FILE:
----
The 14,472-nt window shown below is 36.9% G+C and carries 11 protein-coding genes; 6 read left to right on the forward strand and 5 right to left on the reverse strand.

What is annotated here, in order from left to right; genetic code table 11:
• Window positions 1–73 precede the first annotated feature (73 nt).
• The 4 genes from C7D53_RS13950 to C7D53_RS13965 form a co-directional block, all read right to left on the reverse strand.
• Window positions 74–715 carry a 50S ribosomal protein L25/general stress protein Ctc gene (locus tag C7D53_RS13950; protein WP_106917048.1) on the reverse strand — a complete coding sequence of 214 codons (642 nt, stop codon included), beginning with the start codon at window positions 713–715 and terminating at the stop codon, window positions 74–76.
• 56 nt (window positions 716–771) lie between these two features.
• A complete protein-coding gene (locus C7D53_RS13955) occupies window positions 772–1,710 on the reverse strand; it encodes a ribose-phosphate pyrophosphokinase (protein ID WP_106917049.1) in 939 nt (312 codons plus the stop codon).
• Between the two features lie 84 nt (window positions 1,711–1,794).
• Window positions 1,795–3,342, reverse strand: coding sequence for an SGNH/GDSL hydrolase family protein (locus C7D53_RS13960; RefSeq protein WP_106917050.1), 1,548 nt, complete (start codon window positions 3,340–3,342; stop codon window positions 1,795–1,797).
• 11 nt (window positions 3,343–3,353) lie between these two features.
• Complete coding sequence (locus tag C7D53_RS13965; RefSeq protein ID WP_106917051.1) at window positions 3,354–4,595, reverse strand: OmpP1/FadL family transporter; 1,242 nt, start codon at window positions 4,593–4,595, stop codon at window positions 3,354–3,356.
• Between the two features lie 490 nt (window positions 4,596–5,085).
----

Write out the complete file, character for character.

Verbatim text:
The 14,472-nt window shown below is 36.9% G+C and carries 11 protein-coding genes; 6 read left to right on the forward strand and 5 right to left on the reverse strand.

What is annotated here, in order from left to right; genetic code table 11:
• Window positions 1–73 precede the first annotated feature (73 nt).
• The 4 genes from C7D53_RS13950 to C7D53_RS13965 form a co-directional block, all read right to left on the reverse strand.
• Window positions 74–715 carry a 50S ribosomal protein L25/general stress protein Ctc gene (locus tag C7D53_RS13950; protein WP_106917048.1) on the reverse strand — a complete coding sequence of 214 codons (642 nt, stop codon included), beginning with the start codon at window positions 713–715 and terminating at the stop codon, window positions 74–76.
• 56 nt (window positions 716–771) lie between these two features.
• A complete protein-coding gene (locus C7D53_RS13955) occupies window positions 772–1,710 on the reverse strand; it encodes a ribose-phosphate pyrophosphokinase (protein ID WP_106917049.1) in 939 nt (312 codons plus the stop codon).
• Between the two features lie 84 nt (window positions 1,711–1,794).
• Window positions 1,795–3,342, reverse strand: coding sequence for an SGNH/GDSL hydrolase family protein (locus C7D53_RS13960; RefSeq protein WP_106917050.1), 1,548 nt, complete (start codon window positions 3,340–3,342; stop codon window positions 1,795–1,797).
• 11 nt (window positions 3,343–3,353) lie between these two features.
• Complete coding sequence (locus tag C7D53_RS13965; RefSeq protein ID WP_106917051.1) at window positions 3,354–4,595, reverse strand: OmpP1/FadL family transporter; 1,242 nt, start codon at window positions 4,593–4,595, stop codon at window positions 3,354–3,356.
• Between the two features lie 490 nt (window positions 4,596–5,085).